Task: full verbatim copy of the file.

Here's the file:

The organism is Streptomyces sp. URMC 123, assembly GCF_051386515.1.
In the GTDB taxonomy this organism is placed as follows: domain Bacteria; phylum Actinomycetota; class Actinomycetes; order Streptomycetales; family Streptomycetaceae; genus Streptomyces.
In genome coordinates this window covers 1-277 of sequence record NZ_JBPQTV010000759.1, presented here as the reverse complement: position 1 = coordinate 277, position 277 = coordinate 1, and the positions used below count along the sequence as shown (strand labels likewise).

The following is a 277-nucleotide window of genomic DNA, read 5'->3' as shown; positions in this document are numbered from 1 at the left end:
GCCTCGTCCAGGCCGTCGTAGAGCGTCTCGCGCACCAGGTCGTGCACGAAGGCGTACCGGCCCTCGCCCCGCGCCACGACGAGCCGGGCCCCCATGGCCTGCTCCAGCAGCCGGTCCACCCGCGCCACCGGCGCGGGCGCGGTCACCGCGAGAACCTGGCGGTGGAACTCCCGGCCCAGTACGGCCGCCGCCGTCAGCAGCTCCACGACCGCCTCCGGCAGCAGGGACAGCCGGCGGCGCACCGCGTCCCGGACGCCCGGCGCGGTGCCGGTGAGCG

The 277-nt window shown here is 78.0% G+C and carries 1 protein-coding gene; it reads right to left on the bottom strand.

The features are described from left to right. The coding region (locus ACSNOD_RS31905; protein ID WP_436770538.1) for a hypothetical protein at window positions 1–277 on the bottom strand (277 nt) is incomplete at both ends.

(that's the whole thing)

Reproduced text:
The organism is Streptomyces sp. URMC 123, assembly GCF_051386515.1.
In the GTDB taxonomy this organism is placed as follows: domain Bacteria; phylum Actinomycetota; class Actinomycetes; order Streptomycetales; family Streptomycetaceae; genus Streptomyces.
In genome coordinates this window covers 1-277 of sequence record NZ_JBPQTV010000759.1, presented here as the reverse complement: position 1 = coordinate 277, position 277 = coordinate 1, and the positions used below count along the sequence as shown (strand labels likewise).

The following is a 277-nucleotide window of genomic DNA, read 5'->3' as shown; positions in this document are numbered from 1 at the left end:
GCCTCGTCCAGGCCGTCGTAGAGCGTCTCGCGCACCAGGTCGTGCACGAAGGCGTACCGGCCCTCGCCCCGCGCCACGACGAGCCGGGCCCCCATGGCCTGCTCCAGCAGCCGGTCCACCCGCGCCACCGGCGCGGGCGCGGTCACCGCGAGAACCTGGCGGTGGAACTCCCGGCCCAGTACGGCCGCCGCCGTCAGCAGCTCCACGACCGCCTCCGGCAGCAGGGACAGCCGGCGGCGCACCGCGTCCCGGACGCCCGGCGCGGTGCCGGTGAGCG

The 277-nt window shown here is 78.0% G+C and carries 1 protein-coding gene; it reads right to left on the bottom strand.

The features are described from left to right. The coding region (locus ACSNOD_RS31905; protein ID WP_436770538.1) for a hypothetical protein at window positions 1–277 on the bottom strand (277 nt) is incomplete at both ends.